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Data from the phase III MAIA clinical trial was presented yesterday as part of the Late-Breaking Abstracts Session during the 60th American Society of Hematology (ASH) Annual Meeting in San Diego.

As ASH informed in a press release, interim results from a large international phase III clinical trial show that adding the immunotherapy daratumumab to standard therapy significantly extended the time before cancer got worse in patients newly diagnosed with myeloma who were ineligible for a stem cell transplant.

Patients treated with lenalidomide and dexamethasone plus daratumumab were 44% less likely to die or experience disease progression, compared with patients who received lenalidomide alone, said lead author Thierry Facon, MD, of Claude Huriez Hospital in Lille, France.

He added the trial is important because it’s one of the first to test the combination of daratumumab with a current standard of care in this patient population, and it also enrolled a much higher proportion of patients over the age of 75 than any previous study.

“We see a very strong clinically significant benefit in extending survival without the cancer getting worse, with no major safety concerns,” said Dr. Facon. “In older patients who are not candidates for stem cell transplantation, these are very encouraging results.”

A stem cell transplant is often a recommended treatment option for patients with myeloma who are otherwise in good health. For newly diagnosed patients who aren’t candidates for a stem cell transplant due to age or coexisting health conditions, lenalidomide has been the standard of care since 2013.

Daratumumab is a targeted drug that blocks a protein called CD38, which is found at abnormally high levels in myeloma cells. The drug is currently approved by the U.S. Food and Drug Administration for use in combination with other agents to treat myeloma that has gotten worse after one or more prior rounds of treatment.


The MAIA study

The current trial, known as the MAIA study, enrolled 737 patients with newly diagnosed multiple myeloma who were deemed ineligible for a stem cell transplant. Their median age was 73, with 44% over 75. Slightly over half of the patients were male. The trial was conducted in 14 countries, including the United States, Canada, Australia, Israel, the United Kingdom, and several European countries.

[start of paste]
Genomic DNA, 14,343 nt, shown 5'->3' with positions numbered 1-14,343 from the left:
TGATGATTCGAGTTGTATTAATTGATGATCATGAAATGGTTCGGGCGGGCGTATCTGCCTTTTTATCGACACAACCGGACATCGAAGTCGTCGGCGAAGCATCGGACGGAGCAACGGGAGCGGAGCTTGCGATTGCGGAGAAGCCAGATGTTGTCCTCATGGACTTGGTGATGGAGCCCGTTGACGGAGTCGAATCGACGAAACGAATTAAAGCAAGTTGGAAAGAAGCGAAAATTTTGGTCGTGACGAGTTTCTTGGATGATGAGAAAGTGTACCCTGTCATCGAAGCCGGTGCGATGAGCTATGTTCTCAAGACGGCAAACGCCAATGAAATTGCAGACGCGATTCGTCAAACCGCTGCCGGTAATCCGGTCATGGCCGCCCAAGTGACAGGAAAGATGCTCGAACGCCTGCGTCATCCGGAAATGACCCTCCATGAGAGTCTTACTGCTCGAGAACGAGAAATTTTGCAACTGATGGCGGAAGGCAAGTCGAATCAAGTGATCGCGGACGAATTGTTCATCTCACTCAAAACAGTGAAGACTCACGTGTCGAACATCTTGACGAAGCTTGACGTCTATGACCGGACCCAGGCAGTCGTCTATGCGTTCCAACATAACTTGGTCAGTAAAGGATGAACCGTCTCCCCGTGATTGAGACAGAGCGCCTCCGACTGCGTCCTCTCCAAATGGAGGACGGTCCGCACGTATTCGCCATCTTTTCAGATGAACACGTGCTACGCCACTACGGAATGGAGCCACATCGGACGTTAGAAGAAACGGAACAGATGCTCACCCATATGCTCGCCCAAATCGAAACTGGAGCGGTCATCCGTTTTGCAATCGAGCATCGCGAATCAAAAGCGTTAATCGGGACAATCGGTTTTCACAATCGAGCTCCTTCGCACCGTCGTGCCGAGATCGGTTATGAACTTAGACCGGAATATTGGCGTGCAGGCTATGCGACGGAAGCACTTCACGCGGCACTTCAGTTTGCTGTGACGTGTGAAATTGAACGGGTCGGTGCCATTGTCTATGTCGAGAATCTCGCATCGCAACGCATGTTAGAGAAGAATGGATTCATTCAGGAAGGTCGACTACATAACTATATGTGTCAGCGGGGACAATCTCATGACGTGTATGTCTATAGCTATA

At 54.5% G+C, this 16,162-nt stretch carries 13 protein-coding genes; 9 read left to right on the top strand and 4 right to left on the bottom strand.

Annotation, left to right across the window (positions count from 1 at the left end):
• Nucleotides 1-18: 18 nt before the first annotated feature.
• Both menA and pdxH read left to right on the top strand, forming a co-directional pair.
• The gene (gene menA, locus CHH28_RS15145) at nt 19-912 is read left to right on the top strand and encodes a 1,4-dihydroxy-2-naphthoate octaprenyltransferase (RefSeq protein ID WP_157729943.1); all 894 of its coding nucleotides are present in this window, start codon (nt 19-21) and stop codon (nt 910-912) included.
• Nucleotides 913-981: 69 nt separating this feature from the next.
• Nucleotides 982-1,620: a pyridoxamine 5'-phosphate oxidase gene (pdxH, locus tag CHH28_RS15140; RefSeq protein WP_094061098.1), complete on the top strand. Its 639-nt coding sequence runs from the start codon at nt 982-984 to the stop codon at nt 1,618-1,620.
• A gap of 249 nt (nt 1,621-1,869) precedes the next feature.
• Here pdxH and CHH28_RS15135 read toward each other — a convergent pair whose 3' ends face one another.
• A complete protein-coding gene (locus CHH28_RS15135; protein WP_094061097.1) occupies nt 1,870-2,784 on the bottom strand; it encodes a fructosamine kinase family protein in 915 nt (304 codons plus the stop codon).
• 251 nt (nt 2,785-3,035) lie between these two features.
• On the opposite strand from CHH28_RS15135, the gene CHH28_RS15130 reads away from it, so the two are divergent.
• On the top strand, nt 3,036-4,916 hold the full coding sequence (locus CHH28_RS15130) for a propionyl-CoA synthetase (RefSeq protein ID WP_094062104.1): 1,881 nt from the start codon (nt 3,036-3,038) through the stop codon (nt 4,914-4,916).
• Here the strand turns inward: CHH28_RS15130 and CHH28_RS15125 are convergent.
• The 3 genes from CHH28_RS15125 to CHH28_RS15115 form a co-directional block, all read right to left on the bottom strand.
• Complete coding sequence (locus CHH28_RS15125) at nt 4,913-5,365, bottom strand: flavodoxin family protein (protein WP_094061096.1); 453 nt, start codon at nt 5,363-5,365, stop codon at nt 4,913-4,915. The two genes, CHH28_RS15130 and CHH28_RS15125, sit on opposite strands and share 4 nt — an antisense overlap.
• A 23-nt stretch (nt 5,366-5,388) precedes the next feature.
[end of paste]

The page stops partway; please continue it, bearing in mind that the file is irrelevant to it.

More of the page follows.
Patients were randomly assigned to be treated with either lenalidomide alone or lenalidomide plus daratumumab. Treatment continued until the patients’ cancer got worse or intolerable side effects occurred. The primary endpoint was the length of time until patients’ cancer worsened, known as progression-free survival (PFS). Key secondary endpoints included minimal residual disease (MRD) negativity, defined as the absence of cancer cells in the bone marrow; the proportion of patients with a reduction of 50 percent or more of serum or urine monoclonal protein, known as the overall response rate; and the rate and severity of adverse side effects.

An interim analysis of the trial’s results after a median follow-up period of 28 months showed that patients treated with lenalidomide plus daratumumab were 44 % less likely to have died or experience disease progression, compared with patients who received lenalidomide alone. Median PFS––the point in time at which half of the patients had disease progression––was 31.9 months for patients treated with lenalidomide alone, and has not been reached yet for those who received the combination.

The complete response rate, or proportion of patients with no detectable disease in the blood or urine and less than 5 % of cancerous cells remaining in the bone marrow, was 47.6 % for patients treated with the combination of drugs, compared with 24.9 % for those who received lenalidomide alone. The proportion of patients who achieved a very good partial response or better–­–defined as a 90 % or greater reduction in levels of M protein in the blood and urine––also was significantly better among patients treated with lenalidomide plus daratumumab (79.3 %, compared with 53.1 % for patients treated with lenalidomide alone). There was more than 3-fold improvement in achieving MRD negativity for the drug combination (24.2 vs 7.3 %) which translates into more patients having longer PFS than standard of care alone. In addition, the drug combination helped more patients achieve a durable MRD response. While the safety profile in MAIA was in line with previous studies, more patients in the drug combination arm than in the arm receiving lenalidomide alone experienced moderate or severe adverse effects of pneumonia and low white blood cell counts.

“These results support the addition of daratumumab to lenalidomid as the new standard of care for patients with transplant-ineligible newly diagnosed multiple myeloma,” Dr. Facon said.

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